(Photographs omitted)

Arts and Entertainment
Performers drink tea at the Glastonbury festival in 2010

GlastonburyWI to make debut appearance at Somerset festival

Arts and Entertainment
Lena Headey as Cersei Lannister

TV reviewIt has taken seven episodes for Game of Thrones season five to hit its stride

Have you tried new the Independent Digital Edition apps?
Arts and Entertainment

ebooksNow available in paperback
Arts and Entertainment

Arts and Entertainment
Jesuthasan Antonythasan as Dheepan

FilmPalme d'Or goes to radical and astonishing film that turns conventional thinking about immigrants on its head

Arts and Entertainment
Måns Zelmerlöw performing

Arts and Entertainment
Graham Norton was back in the commentating seat for Eurovision 2015

Arts and Entertainment
Richard Hammond, Jeremy Clarkson and James May on stage

Arts and Entertainment
The light stuff: Britt Robertson and George Clooney in ‘Tomorrowland: a World Beyond’
film review
Arts and Entertainment
Reawakening: can Jon Hamm’s Don Draper find enlightenment in the final ‘Mad Men’?
tv reviewNot quite, but it's an enlightening finale for Don Draper spoiler alert
Arts and Entertainment
Breakfast Show’s Nick Grimshaw

Arts and Entertainment

Arts and Entertainment
'Youth' cast members Paul Dano, Jane Fonda, Harvey Keitel, Rachel Weisz, and Michael Caine pose for photographers at Cannes Film Festival
Arts and Entertainment
Adam West as Batman and Burt Ward and Robin in the 1960s Batman TV show

Arts and Entertainment
I am flute: Azeem Ward and his now-famous instrument
Arts and Entertainment
A glass act: Dr Chris van Tulleken (left) and twin Xand get set for their drinking challenge
TV review
Arts and Entertainment
MIA perform at Lovebox 2014 in London Fields, Hackney

Arts and Entertainment
Finnish punk band PKN hope to enter Eurovision 2015 and raise awareness for Down's Syndrome

Arts and Entertainment
William Shakespeare on the cover of John Gerard's The Herball or Generall Historie of Plantes

Arts and Entertainment

Game of Thrones review
Arts and Entertainment
Grayson Perry dedicates his Essex home to Julie

Potter's attempt to create an Essex Taj Mahal was a lovely treat

Arts and Entertainment
A scene from the original Swedish version of the sci-fi TV drama ‘Real Humans’
Arts and Entertainment
Hugh Keays-Byrne plays Immortan Joe, the terrifying gang leader, in the new film
filmActor who played Toecutter returns - but as a different villain in reboot
Arts and Entertainment
Charlize Theron as Imperator Furiosa in Mad Max: Fury Road
Latest stories from i100
Have you tried new the Independent Digital Edition apps?

ES Rentals

    Independent Dating

    By clicking 'Search' you
    are agreeing to our
    Terms of Use.

    Fifa corruption: The 161-page dossier that exposes the organisation's dark heart

    The 161-page dossier that exposes Fifa's dark heart

    How did a group of corrupt officials turn football’s governing body into what was, in essence, a criminal enterprise? Chris Green and David Connett reveal all
    Mediterranean migrant crisis: 'If Europe thinks bombing boats will stop smuggling, it will not. We will defend ourselves,' says Tripoli PM

    Exclusive interview with Tripoli PM Khalifa al-Ghweil

    'If Europe thinks bombing boats will stop smuggling, it will not. We will defend ourselves'
    Raymond Chandler's Los Angeles: How the author foretold the Californian water crisis

    Raymond Chandler's Los Angeles

    How the author foretold the Californian water crisis
    Chinese artist who posted funny image of President Xi Jinping facing five years in prison as authorities crackdown on dissent in the arts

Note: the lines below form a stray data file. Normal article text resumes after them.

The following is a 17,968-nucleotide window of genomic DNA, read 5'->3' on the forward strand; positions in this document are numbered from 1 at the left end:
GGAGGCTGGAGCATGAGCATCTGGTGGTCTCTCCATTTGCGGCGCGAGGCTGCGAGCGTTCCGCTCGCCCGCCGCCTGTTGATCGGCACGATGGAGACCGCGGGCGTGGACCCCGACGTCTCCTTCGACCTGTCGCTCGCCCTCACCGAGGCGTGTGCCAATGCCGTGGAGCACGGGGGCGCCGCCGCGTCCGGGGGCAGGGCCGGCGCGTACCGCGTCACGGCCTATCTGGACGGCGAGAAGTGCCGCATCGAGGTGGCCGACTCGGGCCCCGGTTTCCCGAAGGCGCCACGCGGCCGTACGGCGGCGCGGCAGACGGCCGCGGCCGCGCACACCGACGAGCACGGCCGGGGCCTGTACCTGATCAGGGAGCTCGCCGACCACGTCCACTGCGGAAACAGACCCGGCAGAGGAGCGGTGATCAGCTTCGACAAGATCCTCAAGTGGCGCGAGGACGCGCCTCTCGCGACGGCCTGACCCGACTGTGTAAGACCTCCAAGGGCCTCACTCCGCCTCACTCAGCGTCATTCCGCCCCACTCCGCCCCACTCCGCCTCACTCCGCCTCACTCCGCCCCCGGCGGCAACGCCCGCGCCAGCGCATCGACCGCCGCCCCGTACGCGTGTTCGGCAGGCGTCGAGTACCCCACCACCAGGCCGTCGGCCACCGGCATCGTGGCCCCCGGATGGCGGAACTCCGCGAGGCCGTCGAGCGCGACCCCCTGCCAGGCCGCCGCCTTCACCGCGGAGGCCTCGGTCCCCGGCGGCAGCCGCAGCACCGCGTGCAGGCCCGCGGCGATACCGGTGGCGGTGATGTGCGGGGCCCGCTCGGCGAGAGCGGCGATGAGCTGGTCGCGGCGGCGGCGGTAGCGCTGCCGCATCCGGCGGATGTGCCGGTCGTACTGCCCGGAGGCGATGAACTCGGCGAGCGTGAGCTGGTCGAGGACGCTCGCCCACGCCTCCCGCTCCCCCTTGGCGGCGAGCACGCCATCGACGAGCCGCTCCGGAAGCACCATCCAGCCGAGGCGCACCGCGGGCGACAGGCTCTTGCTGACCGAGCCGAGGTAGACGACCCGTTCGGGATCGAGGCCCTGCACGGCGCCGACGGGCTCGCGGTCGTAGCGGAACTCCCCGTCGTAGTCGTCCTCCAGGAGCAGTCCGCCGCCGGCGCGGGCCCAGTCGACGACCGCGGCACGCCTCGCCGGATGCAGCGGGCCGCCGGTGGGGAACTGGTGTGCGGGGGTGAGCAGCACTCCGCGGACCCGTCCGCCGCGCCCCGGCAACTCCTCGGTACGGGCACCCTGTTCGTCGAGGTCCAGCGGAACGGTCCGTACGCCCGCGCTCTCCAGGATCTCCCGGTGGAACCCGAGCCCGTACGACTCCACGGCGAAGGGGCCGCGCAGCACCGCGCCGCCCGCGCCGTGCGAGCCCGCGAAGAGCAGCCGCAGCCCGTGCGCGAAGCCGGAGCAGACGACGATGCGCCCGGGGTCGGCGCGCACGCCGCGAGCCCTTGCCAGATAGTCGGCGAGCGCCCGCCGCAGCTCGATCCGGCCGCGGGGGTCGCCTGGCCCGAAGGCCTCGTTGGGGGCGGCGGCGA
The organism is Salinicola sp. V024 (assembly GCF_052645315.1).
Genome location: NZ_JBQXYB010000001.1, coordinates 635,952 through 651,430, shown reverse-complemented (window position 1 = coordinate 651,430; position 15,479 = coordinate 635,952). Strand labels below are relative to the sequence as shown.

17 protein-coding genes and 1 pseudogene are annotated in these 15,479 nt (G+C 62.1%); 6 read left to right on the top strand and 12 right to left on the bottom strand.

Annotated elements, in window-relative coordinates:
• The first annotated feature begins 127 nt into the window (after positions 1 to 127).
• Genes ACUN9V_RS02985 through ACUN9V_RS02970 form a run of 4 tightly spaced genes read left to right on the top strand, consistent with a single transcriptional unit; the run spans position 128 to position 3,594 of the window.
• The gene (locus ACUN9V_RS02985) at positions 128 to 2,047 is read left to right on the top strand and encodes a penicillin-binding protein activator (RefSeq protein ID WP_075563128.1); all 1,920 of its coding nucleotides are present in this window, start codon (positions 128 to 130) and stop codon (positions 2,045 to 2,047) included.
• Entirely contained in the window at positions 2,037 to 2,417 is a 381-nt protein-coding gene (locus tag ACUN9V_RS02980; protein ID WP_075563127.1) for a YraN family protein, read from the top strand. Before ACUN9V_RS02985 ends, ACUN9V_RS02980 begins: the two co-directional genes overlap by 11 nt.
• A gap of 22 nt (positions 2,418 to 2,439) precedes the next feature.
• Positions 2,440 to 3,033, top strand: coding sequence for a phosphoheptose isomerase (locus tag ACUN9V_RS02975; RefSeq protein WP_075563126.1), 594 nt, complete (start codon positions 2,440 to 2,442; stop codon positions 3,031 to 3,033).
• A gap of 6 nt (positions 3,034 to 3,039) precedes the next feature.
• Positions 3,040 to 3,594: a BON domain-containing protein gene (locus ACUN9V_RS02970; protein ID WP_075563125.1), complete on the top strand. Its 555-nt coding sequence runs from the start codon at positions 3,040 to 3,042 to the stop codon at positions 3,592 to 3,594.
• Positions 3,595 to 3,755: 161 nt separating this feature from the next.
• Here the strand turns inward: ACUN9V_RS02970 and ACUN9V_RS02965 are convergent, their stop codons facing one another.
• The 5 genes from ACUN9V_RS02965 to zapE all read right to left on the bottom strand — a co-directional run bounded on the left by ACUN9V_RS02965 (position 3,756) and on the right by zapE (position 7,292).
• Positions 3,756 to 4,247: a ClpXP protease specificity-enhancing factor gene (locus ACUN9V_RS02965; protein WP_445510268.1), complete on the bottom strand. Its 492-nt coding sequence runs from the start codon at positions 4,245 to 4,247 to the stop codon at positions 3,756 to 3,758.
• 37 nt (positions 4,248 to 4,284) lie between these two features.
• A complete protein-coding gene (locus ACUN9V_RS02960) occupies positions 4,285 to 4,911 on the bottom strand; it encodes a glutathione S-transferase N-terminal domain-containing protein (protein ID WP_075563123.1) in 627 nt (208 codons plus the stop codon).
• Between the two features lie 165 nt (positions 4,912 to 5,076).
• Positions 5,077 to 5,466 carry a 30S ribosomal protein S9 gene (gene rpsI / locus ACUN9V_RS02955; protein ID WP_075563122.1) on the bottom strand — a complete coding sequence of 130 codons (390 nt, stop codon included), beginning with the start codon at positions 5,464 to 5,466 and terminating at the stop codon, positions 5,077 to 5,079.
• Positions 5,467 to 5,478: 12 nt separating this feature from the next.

Art attack

    Chinese artist who posted funny image of President Xi Jinping facing five years in prison
    Marc Jacobs is putting Cher in the limelight as the face of his latest campaign

    Cher is the new face of Marc Jacobs

    Alexander Fury explains why designers are turning to august stars to front their lines
    Parents of six-year-old who beat leukaemia plan to climb Ben Nevis for cancer charity

    'I'm climbing Ben Nevis for my daughter'

    Karen Attwood's young daughter Yasmin beat cancer. Now her family is about to take on a new challenge - scaling Ben Nevis to help other children
    10 best wedding gift ideas

    It's that time of year again... 10 best wedding gift ideas

    Forget that fancy toaster, we've gone off-list to find memorable gifts that will last a lifetime
    Paul Scholes column: With the Premier League over for another year, here are my end of season awards

    Paul Scholes column

    With the Premier League over for another year, here are my end of season awards
    Heysel disaster 30th anniversary: Liverpool have seen too much tragedy to forget fateful day in Belgium

    Liverpool have seen too much tragedy to forget Heysel

    Thirty years ago, 39 fans waiting to watch a European Cup final died as a result of a fatal cocktail of circumstances. Ian Herbert looks at how a club dealt with this tragedy
    Amir Khan vs Chris Algieri: Khan’s audition for Floyd Mayweather may turn into a no-win situation, says Frank Warren

    Khan’s audition for Mayweather may turn into a no-win situation

    The Bolton fighter could be damned if he dazzles and damned if he doesn’t against Algieri, the man last seen being decked six times by Pacquiao, says Frank Warren
    Blundering Tony Blair quits as Middle East peace envoy – only Israel will miss him

    Blundering Blair quits as Middle East peace envoy – only Israel will miss him

    For Arabs – and for Britons who lost their loved ones in his shambolic war in Iraq – his appointment was an insult, says Robert Fisk
    Fifa corruption arrests: All hail the Feds for riding to football's rescue

    Fifa corruption arrests

    All hail the Feds for riding to football's rescue, says Ian Herbert
    Isis in Syria: The Kurdish enclave still resisting the tyranny of President Assad and militant fighters

    The Kurdish enclave still resisting the tyranny of Assad and Isis

    In Syrian Kurdish cantons along the Turkish border, the progressive aims of the 2011 uprising are being enacted despite the war. Patrick Cockburn returns to Amuda
    How I survived Cambodia's Killing Fields: Acclaimed surgeon SreyRam Kuy celebrates her mother's determination to escape the US

    How I survived Cambodia's Killing Fields

    Acclaimed surgeon SreyRam Kuy celebrates her mother's determination to escape to the US
    Stephen Mangan interview: From posh buffoon to pregnant dad, the actor has quite a range

    How Stephen Mangan got his range

    Posh buffoon, hapless writer, pregnant dad - Mangan is certainly a versatile actor